Fraunhofer Institute of Optronics, System Technologies and Image Exploitation IOSB

Privacy Respecting Video Surveillance

Privacy Respecting Video Surveillance

Privacy-respecting video surveillance introduces a conceptual framework for lawful, smart video surveillance that enforces privacy-related constraints based on the current threat situation and the type of incident that has been detected. It constitutes the first step towards situation-dependent smart video surveillance and helps to increase security while protecting the observed peoples’ privacy. Video surveillance systems are a powerful tool for improving public security and the prosecution of crime. So-called smart video surveillance systems support the operator in evaluating video data. Image processing algorithms process captured live data and search for critical events, e.g., violence.

Systems such as these are making video analysis algorithms for activity recognition, tracking, and biometric identification of persons a reality. However, while these developments aim to improve the effectiveness and efficiency of video surveillance, they coincidentally increase the diversity and intensity of intrusions into the observed individuals’ privacy and create new potential for misuse. Legal scholars agree that applicable data protection laws, i.e. the German Federal Data Protection Act (BDSG) or the European General Data Protection Regulation (GDPR), do not sufficiently cover the technological evolution of smart video surveillance and demand further regulations. In this sense, they expect that the lawful operation of smart video surveillance will require effective mechanisms for protecting privacy and preventing misuse.

Privacy in security applications

To cope with the privacy risk while still increasing security, Fraunhofer IOSB has developed a generic privacy-aware video surveillance architecture that operates in three distinct modes. The ‘Default Mode’ is active most of the time. In this mode, no critical activity is observed and therefore the impact on privacy must be limited. The operator has only limited access to information and functionality, e.g., all video data is artificially pixelated. ‘Assessment Mode’ is activated once an algorithm, e.g., violence detection, or the operator raises an alarm. In this mode, the first indicators for a critical incident have been detected. The operator has access to extended information, e.g., high quality video streams, to assess the situation. ‘Investigation Mode’ is activated once a suspected incident is confirmed. In this mode, a given event has been assessed as critical. The operator may therefore use the highest level of functionality to prevent further damage. Algorithms with a high privacy impact, e.g., automatic person tracking and biometric identification become available. Once the incident is resolved, the system changes back to ‘Default Mode’.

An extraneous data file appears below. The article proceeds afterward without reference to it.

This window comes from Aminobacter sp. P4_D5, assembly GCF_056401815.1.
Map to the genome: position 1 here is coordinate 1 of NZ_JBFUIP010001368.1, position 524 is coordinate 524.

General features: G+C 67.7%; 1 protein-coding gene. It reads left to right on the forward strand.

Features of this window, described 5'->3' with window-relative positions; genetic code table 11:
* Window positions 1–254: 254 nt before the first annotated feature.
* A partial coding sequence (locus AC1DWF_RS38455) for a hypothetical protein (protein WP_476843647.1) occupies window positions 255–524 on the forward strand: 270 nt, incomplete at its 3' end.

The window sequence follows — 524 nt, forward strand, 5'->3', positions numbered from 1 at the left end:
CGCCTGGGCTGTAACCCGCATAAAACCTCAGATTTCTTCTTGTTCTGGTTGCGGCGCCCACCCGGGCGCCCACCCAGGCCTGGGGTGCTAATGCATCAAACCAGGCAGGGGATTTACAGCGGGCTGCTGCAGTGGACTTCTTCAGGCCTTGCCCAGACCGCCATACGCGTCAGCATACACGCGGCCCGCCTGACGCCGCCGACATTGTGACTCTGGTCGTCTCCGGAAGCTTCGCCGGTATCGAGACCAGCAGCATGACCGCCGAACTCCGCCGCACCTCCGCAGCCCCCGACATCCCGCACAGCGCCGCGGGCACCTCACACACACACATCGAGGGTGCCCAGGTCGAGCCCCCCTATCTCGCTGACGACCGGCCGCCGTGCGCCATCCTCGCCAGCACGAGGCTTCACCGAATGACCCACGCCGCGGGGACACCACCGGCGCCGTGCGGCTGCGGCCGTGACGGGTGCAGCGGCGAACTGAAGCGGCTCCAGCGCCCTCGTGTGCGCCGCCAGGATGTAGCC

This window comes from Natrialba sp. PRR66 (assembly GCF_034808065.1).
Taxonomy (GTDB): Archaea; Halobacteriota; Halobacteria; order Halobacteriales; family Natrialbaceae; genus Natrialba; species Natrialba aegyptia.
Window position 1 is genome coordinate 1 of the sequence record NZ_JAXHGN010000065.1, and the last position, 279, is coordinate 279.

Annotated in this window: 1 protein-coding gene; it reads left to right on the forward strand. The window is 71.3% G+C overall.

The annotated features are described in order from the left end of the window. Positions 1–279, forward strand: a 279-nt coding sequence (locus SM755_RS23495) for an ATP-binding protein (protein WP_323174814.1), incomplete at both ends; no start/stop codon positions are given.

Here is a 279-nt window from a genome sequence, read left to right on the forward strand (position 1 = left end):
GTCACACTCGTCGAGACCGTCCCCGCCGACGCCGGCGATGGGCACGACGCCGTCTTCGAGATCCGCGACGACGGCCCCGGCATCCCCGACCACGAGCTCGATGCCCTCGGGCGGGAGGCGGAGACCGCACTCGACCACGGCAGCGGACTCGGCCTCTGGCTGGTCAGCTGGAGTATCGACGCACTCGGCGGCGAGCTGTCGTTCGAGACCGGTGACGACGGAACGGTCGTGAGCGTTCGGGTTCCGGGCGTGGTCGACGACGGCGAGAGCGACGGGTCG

This generic architecture has been adapted to different scenarios. In the security-related scenario “Unattended Luggage” a smart video surveillance system is deployed at an airport. In ‘Default Mode’, video is captured and stored in a 24-hour archive that is not accessible by the operator. Additionally, an algorithm searches for unattended pieces of luggage. If one is detected, the algorithm activates the ‘Assessment Mode’ and alerts the operator. If the operator confirms the alarm, the ‘Investigation Mode’ is unlocked. Here, the operator has access to the video recordings of the last 15 minutes and can use them to find the person who dropped the piece of luggage. Once the operator has found the person, he activates a tracking algorithm that reconstructs where the owner went after abandoning the luggage. Depending on the results, the operator decides if the area must be evacuated, e.g. the owner left the area in a hurry, or if a security officer should inform the owner about his left behind luggage, e.g. in case the owner went to a nearby kiosk. Once the incident has been resolved, the system is set back into its ‘Default Mode’.

Privacy in safety applications

The same concept can also be used in safety applications. In the safety-related “NurseEye” scenario, the system operates in nursing homes or hospitals. In ‘Default Mode’, an algorithm designed to detect people falling to the floor processes all video data. If no fall occurs, the system deletes the video data immediately. If the system believes a fall has occurred, it activates the ‘Assessment Mode’. First, the nearest member of the nursing staff receives an alarm on his smartphone. When he accepts the alarm, the staff member is granted access to an anonymized video so he can check whether there is an actual emergency. If the alarm is confirmed, the system enters ‘Investigation Mode’. Here, the nurse has full access to the live video data to assess the current situation and decide on the optimum way to handle it, i.e. he decides if special equipment is needed. Once the faller has received help, the system returns to ‘Default Mode’ and deletes all the video data.

Publications

 

2017
Krempel, Erik; Beyerer, Jürgen (Gutachter):
Steigerung der Akzeptanz von intelligenter Videoüberwachung in öffentlichen Räumen. Karlsruhe: KIT Scientific Publishing, 2017, IX, 252 S. (Zugl.: Karlsruhe, Inst. für Technologie (KIT), Diss., 2016).
2016
Birnstill, Pascal; Beyerer, Jürgen (Gutachter): 
Privacy-respecting smart video surveillance based on usage control enforcement. Karlsruhe: KIT Scientific Publishing, 2016, XI, 240 S.(Zugl.: Karlsruhe, Inst. für Technologie (KIT), Diss., 2016).
2015
Bretthauer, Sebastian; Krempel, Erik; Birnstill, Pascal: